After this, we visited a new location on my list, Larrybane quarry. In essense this is no longer an active quarry but an overflow car park for the rope bridge nearby, but in Game of Thrones' world it is used as the area where Renly Baratheon holds his camp in Season two. In perhaps the most notable scene there, Renly and Margaery Tyrell hold a tournament, where we are introduced to the eventual winner, Brienne of Tarth. Despite the fact it is 'only' a car park, the views here are some of the most fantastic and unobstructed of the whole coastroad with great views out to Rathlin Island, Northern's Ireland's only inhabited island.
Following this, we visited Ballintoy harbour, this was Lordsport Harbour, Pyke in Season 2, the home of the Greyjoys. It is where Theon returns home and meets up with his sister Yara, but has now also become notable for being used for other filming locations, such as where Arya leaves for Bravvos at the end of season four.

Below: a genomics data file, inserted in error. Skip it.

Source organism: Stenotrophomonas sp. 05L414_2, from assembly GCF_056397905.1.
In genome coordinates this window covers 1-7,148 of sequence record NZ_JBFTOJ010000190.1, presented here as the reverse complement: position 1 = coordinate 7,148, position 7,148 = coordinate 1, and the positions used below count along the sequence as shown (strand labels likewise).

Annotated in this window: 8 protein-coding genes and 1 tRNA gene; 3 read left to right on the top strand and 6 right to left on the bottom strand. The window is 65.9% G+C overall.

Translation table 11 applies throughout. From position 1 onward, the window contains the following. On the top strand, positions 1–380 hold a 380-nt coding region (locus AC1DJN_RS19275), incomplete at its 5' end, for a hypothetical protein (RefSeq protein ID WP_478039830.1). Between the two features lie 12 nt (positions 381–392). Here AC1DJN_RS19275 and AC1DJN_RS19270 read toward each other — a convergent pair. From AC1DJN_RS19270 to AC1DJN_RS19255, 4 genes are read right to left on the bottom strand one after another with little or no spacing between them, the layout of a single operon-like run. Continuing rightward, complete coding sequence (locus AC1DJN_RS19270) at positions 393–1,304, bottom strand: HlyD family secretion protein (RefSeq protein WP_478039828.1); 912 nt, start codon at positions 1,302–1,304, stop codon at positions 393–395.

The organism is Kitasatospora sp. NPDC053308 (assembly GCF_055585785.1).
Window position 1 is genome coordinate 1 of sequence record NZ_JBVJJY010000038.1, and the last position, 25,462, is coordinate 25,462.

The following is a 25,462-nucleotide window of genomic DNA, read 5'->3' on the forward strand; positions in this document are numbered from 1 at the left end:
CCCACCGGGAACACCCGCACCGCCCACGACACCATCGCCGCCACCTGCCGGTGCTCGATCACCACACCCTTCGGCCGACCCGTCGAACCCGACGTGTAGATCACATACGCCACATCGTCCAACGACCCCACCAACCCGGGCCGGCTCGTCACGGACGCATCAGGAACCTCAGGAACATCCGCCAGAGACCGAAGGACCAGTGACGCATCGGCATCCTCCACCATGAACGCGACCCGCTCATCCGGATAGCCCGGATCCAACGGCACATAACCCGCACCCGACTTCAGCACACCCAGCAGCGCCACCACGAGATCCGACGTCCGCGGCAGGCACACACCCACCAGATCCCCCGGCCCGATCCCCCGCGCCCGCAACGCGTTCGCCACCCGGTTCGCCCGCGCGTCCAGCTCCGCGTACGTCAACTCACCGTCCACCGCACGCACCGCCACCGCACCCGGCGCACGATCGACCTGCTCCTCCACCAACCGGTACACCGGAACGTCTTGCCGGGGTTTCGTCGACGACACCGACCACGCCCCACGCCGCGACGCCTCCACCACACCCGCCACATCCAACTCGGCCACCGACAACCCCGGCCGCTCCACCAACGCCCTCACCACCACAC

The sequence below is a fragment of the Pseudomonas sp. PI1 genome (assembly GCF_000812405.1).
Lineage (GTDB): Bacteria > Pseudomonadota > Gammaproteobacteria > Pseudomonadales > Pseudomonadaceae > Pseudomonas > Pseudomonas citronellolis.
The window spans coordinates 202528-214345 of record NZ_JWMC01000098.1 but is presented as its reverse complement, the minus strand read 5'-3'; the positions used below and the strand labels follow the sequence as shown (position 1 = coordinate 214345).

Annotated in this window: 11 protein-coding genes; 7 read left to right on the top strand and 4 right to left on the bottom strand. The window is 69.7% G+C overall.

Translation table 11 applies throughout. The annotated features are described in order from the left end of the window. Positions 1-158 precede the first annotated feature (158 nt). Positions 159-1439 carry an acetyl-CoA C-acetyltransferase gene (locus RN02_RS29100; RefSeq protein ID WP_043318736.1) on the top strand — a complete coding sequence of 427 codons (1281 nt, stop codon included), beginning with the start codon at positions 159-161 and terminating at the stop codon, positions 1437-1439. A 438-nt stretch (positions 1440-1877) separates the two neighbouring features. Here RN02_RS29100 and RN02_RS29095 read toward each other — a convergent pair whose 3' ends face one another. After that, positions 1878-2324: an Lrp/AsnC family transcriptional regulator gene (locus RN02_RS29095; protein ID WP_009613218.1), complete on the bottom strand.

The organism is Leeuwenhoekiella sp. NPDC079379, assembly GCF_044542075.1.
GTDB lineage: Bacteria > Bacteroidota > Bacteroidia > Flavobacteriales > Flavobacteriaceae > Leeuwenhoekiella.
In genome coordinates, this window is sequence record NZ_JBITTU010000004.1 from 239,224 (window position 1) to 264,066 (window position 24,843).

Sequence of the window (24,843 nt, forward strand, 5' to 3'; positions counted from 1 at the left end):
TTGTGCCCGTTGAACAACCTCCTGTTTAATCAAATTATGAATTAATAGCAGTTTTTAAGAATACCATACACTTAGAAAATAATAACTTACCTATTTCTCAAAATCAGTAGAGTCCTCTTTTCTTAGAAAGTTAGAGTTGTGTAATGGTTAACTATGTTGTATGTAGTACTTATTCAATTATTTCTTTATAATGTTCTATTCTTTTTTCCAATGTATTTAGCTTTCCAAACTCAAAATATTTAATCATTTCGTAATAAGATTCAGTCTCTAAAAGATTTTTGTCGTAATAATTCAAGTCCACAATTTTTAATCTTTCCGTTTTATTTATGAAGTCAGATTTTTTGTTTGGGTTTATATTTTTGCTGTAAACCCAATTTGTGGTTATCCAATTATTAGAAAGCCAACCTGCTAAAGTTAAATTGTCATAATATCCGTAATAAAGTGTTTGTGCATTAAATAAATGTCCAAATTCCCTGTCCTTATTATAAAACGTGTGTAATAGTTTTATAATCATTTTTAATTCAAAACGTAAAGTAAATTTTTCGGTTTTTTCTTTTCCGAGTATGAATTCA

In addition to the main harbour, I had become aware that the local beach just before the bottom of the hill had been used for a number of scenes. Here, Melisandre burned the Florents on the way to the wall, Gendry escaped Dragonstone, and Davos met Saladoor Saan. It will also be used for an upcoming scene in Season six.
Following this, we had a fantastic lunch at the Fullerton arms, a local Ballintoy pub which is a favourite of the cast and crew during filming. They even had a room dedicated to Game of Thrones,containing costumes and medieval ornaments, not to mention their own throne! From an outside perspective, it would seem that areas such as Ballintoy have benefited greatly from the Game of Thrones influence, and in this economy, that can only be a good thing, with over £120 million's worth of income attributed to Game of Thrones tourism in the last few years.